Subsequent to the refresh operation noted in FIG. 4, the data state stored in the sense amplifier 22 is written back into the cell 10 by appropriately polarizing the ferroelectric capacitor 12 to its original state. This is accomplished during the rewrite operation, also labeled in FIG. 4. Data is rewritten into the revitalized memory cell 10 by maintaining the word line signal 183 at a logic high level and by driving the drive line 18 to a logic low level, as shown by reference numeral 194. The control circuit 62 generates a signal (E) to drive the transistor 110 into conduction and pull the drive line 18 to the logic low level. While the drive line 18 is at a logic low level, the isolation transistor 60 is also driven into conduction, as noted by drive signal 196. As a result, the correct polarization state is rewritten back in the ferroelectric capacitor 12. The rewrite operation terminates by removing the word line signal, then the drive line clamping signal and the signal to the isolation transistor 60.
While the application of a cyclic higher-than-normal voltage across the ferroelectric capacitor is effective to refresh it, it is believed that refreshing can also be enhanced by extending the time period by which a ferroelectric capacitor 12 experiences either a normal voltage thereacross, or a higher voltage. Accordingly, by extending the pulse widths of the oscillator 148, the ferroelectric capacitor 12 can be refreshed, at the expense of longer time periods. A certain degree of ferroelectric material refreshing can be accomplished with a single long pulse of a normal voltage across the capacitor. Also, it is believed that ferroelectric memory endurance can be optimized by carrying out the refresh sequence at uniform time intervals, such as every week, or after successive fewer numbers of accesses. In other words, while the chip access counter 140 was programmed to initiate a refresh sequence after 1010 accesses, subsequent refresh sequences would occur on the happening of fewer access cycles. For example, the second refresh cycle may occur after 0.5×1010, the next after 109, and so on. It is believed that the fatigue rate of the ferroelectric material increases subsequent to each refresh operation, and thus in order to maintain a predetermined level of memory integrity, the refresh operations should occur more frequently during use.
While FIG. 3 and the associated waveforms illustrate a ferroelectric memory with on-chip refresh circuits, it should be understood that memory refresh operations can be carried out under control of external circuits, such as a processor. In other words, a ferroelectric memory chip may include the timing circuit 146, the oscillator 148 and the drive line decoder 48 shown in FIG. 3, with the other major control circuits residing in off-chip equipment. Such a configuration is shown in FIG. 6. Illustrated is an array 200 of a number of rows and columns of ferroelectric cells, and a drive line decoder 48. Also in the control and refresh circuit 62 is an oscillator and the timing circuit. However, the timing circuit 146 is connected to an external refresh terminal 202. A processor 204, which may be of the type that typically accesses such memories, supplies a refresh signal to terminal 202, as well as addresses on the bus 206. Also, the write enable and chip select signals are controlled by the processor 204 to carry out the refresh sequence which comprises the read, refresh and write operations. The advantage of the embodiment shown in FIG. 6 is that the processor 24 can be programmed to carry out the refresh sequence at any time, such as after a predefined interval of time, or after a predefined number of memory accesses, or on the satisfaction of other criteria. Another advantage is that the processor 204 can carry out the refresh operation during a period of low memory use. Additionally, the processor 204 can be programmed so that during a refresh operation, other normal accesses of the memory can be suspended until the refresh operation is completed. While the processor 204 is shown separate from the ferroelectric memory in FIG. 6, it should be understood that indeed the ferroelectric memory itself may be integrated on the same chip as the processor 204, such as in a microcontroller.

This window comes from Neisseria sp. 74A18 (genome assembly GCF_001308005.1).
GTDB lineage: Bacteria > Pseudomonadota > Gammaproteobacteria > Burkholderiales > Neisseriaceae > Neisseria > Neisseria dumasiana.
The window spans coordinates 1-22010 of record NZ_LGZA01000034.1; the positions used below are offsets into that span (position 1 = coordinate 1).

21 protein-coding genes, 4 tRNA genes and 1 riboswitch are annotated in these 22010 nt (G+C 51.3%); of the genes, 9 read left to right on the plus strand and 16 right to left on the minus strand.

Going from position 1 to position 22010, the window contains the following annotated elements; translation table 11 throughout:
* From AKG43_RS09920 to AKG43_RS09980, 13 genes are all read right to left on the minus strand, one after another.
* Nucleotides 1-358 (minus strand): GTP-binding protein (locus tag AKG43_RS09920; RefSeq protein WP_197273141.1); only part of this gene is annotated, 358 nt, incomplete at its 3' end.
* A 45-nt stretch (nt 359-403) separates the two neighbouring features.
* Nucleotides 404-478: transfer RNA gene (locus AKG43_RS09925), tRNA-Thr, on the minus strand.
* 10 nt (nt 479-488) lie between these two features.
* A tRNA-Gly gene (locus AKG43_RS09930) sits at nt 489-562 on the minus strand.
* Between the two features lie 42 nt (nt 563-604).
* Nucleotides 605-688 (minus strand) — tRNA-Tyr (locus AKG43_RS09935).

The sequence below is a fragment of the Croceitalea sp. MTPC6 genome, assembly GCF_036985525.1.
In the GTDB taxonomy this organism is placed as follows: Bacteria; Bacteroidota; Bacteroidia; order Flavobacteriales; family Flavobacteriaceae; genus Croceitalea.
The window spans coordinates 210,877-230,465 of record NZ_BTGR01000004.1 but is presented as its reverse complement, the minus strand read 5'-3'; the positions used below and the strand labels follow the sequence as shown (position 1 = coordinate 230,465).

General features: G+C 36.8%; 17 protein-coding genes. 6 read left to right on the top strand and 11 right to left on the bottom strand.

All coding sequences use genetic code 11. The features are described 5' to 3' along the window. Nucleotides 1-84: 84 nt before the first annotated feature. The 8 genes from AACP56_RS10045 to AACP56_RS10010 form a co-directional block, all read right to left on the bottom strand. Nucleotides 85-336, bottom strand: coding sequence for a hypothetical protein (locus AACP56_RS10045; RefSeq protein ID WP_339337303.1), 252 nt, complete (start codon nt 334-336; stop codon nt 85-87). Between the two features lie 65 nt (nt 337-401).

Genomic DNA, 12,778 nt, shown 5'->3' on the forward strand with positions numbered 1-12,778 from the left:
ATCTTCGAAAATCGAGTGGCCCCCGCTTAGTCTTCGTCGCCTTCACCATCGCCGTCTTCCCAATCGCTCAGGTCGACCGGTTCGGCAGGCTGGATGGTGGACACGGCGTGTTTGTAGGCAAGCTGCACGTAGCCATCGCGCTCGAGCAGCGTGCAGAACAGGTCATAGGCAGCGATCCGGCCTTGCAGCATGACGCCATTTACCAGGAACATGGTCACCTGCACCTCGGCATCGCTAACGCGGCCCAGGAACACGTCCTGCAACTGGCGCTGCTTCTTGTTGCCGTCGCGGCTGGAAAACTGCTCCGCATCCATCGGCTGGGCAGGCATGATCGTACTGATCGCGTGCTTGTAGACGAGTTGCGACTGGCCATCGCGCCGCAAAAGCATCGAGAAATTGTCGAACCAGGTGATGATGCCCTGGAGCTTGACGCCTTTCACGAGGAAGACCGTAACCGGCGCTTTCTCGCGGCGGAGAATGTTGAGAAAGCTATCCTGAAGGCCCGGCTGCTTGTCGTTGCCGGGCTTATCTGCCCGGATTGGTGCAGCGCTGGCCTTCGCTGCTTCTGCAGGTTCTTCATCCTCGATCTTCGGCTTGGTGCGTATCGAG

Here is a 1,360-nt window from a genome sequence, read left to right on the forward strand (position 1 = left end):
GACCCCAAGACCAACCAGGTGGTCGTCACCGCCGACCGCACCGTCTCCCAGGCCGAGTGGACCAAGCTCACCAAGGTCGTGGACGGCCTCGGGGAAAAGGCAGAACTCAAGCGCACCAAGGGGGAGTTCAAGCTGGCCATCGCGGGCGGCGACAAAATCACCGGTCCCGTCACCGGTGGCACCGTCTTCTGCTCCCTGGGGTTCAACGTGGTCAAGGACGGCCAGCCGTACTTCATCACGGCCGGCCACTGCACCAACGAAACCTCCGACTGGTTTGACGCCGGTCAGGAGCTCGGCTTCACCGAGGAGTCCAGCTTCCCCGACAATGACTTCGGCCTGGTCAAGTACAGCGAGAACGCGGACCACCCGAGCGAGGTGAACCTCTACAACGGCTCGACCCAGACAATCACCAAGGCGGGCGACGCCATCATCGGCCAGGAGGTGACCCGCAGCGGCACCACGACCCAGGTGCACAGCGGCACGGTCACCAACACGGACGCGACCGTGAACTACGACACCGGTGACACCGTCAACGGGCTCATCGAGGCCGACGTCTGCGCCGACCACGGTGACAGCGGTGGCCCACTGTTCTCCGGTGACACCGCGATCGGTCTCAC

To that end, a processor operating with a nonvolatile ferroelectric memory can be highly advantageous during processor restart, subsequent to power failures of the processor. By utilizing a ferroelectric memory, the processor can restart without rebooting, i.e., a "warm" start. In other words, data currently in the memory during the processor failure is not lost, and thus the data need not be read from an external disk and written into the dynamic memory. By utilizing a warm start, processor restart operations would be substantially instant, in that the state vectors, code and data would remain stored in the nonvolatile memory.